Will we ever crack the biological code and achieve immortality?

Will we ever crack the biological code and achieve immortality?

[ 20/6/20 ]

It seems clear to me that the answer is yes, and it is a very complex suite of issues that need to be mitigated to do so.

If you look purely at cellular life, every cell alive today has a real claim to being the first cell. Therefore the default mode of cellular life is indefinite. (Whenever a cell divides, both cells are essentially identical; both contain old and new parts in roughly equal measure.)

When you look at cells in complex animals like us, then the story gets more complex, as the complexity that is us is mediated on billions of cells with identical DNA but modified sets of gene expression modifying factors, most of which follow some sort of fractal pattern.

So resetting all those modifying factors to some set of conditions that signal the organism to be a 20 year old body is likely to require many levels of modification (some within cells, some between cells) and the technology to achieve that does seem to be on the not too distant time horizon, provided we don’t exterminate ourselves before then.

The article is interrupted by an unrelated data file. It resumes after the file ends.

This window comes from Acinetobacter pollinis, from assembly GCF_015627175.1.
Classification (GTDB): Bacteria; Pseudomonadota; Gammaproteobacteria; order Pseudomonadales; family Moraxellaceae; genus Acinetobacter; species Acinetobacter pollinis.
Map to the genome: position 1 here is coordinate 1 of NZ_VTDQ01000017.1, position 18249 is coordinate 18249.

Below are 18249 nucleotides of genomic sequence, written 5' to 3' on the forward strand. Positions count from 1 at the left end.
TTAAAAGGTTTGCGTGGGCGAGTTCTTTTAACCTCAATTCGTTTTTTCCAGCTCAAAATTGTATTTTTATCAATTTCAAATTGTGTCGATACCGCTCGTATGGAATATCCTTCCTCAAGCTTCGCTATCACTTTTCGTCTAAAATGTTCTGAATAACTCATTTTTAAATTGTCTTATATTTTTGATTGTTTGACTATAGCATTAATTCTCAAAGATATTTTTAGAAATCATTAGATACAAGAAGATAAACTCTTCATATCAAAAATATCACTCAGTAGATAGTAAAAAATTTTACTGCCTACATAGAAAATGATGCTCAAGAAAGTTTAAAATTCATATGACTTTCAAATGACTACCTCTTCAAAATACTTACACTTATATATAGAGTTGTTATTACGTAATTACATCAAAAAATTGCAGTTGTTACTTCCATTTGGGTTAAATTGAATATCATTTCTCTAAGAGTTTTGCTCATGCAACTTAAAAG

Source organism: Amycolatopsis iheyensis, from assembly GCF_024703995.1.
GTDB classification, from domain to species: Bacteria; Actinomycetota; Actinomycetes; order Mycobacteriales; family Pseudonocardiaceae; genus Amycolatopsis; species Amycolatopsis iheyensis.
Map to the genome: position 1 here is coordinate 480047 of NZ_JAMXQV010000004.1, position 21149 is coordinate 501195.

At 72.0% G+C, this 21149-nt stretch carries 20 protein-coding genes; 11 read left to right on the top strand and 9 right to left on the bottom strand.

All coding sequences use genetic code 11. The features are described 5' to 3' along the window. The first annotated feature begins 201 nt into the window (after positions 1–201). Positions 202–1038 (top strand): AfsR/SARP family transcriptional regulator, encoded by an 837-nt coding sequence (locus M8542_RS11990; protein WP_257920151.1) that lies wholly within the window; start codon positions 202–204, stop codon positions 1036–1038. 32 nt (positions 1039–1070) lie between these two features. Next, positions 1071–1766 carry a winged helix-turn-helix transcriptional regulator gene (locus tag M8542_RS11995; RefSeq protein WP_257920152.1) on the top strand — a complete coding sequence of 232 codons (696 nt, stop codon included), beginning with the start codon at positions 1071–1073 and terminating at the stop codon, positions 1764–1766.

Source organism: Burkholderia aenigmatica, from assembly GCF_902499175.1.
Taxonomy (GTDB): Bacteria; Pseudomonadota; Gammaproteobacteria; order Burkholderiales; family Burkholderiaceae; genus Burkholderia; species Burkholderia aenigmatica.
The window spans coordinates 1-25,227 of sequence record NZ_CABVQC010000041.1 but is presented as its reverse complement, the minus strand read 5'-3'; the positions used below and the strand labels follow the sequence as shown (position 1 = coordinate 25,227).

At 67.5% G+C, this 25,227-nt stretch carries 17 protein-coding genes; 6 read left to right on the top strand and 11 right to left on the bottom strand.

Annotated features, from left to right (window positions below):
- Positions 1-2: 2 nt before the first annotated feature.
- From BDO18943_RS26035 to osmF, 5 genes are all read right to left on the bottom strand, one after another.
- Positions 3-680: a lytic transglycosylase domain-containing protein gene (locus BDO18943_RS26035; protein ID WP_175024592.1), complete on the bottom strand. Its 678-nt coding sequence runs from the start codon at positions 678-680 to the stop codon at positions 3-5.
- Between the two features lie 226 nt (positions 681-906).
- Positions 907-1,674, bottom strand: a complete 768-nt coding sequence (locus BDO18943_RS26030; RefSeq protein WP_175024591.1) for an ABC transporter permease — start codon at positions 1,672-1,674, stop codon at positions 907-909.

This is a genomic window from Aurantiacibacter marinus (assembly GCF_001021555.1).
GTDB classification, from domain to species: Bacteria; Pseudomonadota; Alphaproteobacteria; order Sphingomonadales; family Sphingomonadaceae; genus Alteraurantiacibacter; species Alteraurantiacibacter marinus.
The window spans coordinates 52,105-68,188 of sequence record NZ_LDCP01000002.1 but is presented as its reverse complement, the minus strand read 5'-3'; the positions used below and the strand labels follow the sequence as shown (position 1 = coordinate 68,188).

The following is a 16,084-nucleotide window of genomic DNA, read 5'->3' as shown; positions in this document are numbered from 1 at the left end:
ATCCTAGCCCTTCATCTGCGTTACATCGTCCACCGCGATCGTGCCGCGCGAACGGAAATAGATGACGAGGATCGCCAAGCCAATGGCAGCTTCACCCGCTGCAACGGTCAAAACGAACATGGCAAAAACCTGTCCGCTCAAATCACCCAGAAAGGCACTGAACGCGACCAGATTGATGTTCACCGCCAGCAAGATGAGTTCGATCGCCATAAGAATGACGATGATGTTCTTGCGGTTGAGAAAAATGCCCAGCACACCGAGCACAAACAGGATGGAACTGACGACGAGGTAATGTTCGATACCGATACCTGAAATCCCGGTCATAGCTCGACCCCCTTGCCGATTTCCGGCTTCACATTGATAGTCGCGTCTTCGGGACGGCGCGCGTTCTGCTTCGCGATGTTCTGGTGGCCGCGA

It has been clear to me since completing 3rd year biochemistry at university in 1974 that indefinite life extension is technically possible. The question that immediately occurred when I realised that was: what sort of social, political and technical structures are required to give individuals with the potential to live on indefinitely a reasonable probability of doing so with reasonable degrees of freedom?

That is problem space at least as difficult as resetting our biological clock mechanisms periodically; and it is clear that markets are not a useful tool in doing that.

Looked at systemically, the competitive contexts engendered by markets is antithetical to any real degrees of security or freedom for the vast majority.

Real freedom demands a cooperative base to the social structures present, and we can build as many competitive structures as we want on the cooperative base. But trying to build a system on a competitive base always reduces real freedom to some set of minima, and increase risk to all – so is counter to the principal of longevity or the value of life.

About Ted Howard NZ

Seems like I might be a cancer survivor. Thinking about the systemic incentives within the world we find ourselves in, and how we might adjust them to provide an environment that supports everyone (no exceptions) - see www.tedhowardnz.com/money
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